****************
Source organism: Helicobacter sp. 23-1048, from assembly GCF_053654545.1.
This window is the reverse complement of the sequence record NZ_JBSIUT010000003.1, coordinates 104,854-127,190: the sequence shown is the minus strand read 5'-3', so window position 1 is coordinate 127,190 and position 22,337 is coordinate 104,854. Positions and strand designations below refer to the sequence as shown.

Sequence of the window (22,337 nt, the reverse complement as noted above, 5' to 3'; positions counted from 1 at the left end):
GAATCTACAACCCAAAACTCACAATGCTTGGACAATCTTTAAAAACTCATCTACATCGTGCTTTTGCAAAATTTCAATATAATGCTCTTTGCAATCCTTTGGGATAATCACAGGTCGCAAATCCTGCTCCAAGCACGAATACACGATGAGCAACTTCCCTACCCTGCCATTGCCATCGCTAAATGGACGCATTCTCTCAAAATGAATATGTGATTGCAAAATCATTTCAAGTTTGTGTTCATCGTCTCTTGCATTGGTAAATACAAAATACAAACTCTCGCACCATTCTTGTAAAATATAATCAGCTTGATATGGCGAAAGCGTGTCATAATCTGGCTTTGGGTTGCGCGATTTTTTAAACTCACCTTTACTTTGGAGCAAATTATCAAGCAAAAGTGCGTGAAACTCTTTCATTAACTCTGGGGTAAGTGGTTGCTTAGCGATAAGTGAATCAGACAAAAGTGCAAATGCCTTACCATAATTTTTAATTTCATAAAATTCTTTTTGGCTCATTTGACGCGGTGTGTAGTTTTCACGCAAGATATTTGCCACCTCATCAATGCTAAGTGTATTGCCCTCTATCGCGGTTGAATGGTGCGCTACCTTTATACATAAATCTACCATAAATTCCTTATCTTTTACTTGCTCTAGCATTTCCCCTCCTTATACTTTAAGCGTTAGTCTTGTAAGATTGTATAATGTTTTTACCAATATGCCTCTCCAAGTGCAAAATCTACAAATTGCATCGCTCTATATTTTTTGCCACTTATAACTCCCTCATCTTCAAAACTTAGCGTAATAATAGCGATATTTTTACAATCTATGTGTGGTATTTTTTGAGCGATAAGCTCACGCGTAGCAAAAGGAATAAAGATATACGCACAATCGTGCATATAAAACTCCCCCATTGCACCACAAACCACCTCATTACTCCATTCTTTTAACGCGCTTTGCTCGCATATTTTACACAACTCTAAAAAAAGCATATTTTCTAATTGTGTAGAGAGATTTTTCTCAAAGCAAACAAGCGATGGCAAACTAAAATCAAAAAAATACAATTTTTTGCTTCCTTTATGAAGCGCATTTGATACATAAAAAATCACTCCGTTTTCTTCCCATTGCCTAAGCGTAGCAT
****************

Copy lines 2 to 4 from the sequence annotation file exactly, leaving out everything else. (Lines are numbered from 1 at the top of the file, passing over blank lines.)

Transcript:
This window is the reverse complement of the sequence record NZ_JBSIUT010000003.1, coordinates 104,854-127,190: the sequence shown is the minus strand read 5'-3', so window position 1 is coordinate 127,190 and position 22,337 is coordinate 104,854. Positions and strand designations below refer to the sequence as shown.

Sequence of the window (22,337 nt, the reverse complement as noted above, 5' to 3'; positions counted from 1 at the left end):
GAATCTACAACCCAAAACTCACAATGCTTGGACAATCTTTAAAAACTCATCTACATCGTGCTTTTGCAAAATTTCAATATAATGCTCTTTGCAATCCTTTGGGATAATCACAGGTCGCAAATCCTGCTCCAAGCACGAATACACGATGAGCAACTTCCCTACCCTGCCATTGCCATCGCTAAATGGACGCATTCTCTCAAAATGAATATGTGATTGCAAAATCATTTCAAGTTTGTGTTCATCGTCTCTTGCATTGGTAAATACAAAATACAAACTCTCGCACCATTCTTGTAAAATATAATCAGCTTGATATGGCGAAAGCGTGTCATAATCTGGCTTTGGGTTGCGCGATTTTTTAAACTCACCTTTACTTTGGAGCAAATTATCAAGCAAAAGTGCGTGAAACTCTTTCATTAACTCTGGGGTAAGTGGTTGCTTAGCGATAAGTGAATCAGACAAAAGTGCAAATGCCTTACCATAATTTTTAATTTCATAAAATTCTTTTTGGCTCATTTGACGCGGTGTGTAGTTTTCACGCAAGATATTTGCCACCTCATCAATGCTAAGTGTATTGCCCTCTATCGCGGTTGAATGGTGCGCTACCTTTATACATAAATCTACCATAAATTCCTTATCTTTTACTTGCTCTAGCATTTCCCCTCCTTATACTTTAAGCGTTAGTCTTGTAAGATTGTATAATGTTTTTACCAATATGCCTCTCCAAGTGCAAAATCTACAAATTGCATCGCTCTATATTTTTTGCCACTTATAACTCCCTCATCTTCAAAACTTAGCGTAATAATAGCGATATTTTTACAATCTATGTGTGGTATTTTTTGAGCGATAAGCTCACGCGTAGCAAAAGGAATAAAGATATACGCACAATCGTGCATATAAAACTCCCCCATTGCACCACAAACCACCTCATTACTCCATTCTTTTAACGCGCTTTGCTCGCATATTTTACACAACTCTAAAAAAAGCATATTTTCTAATTGTGTAGAGAGATTTTTCTCAAAGCAAACAAGCGATGGCAAACTAAAATCAAAAAAATACAATTTTTTGCTTCCTTTATGAAGCGCATTTGATACATAAAAAATCACTCCGTTTTCTTCCCATTGCCTAAGCGTAGCAT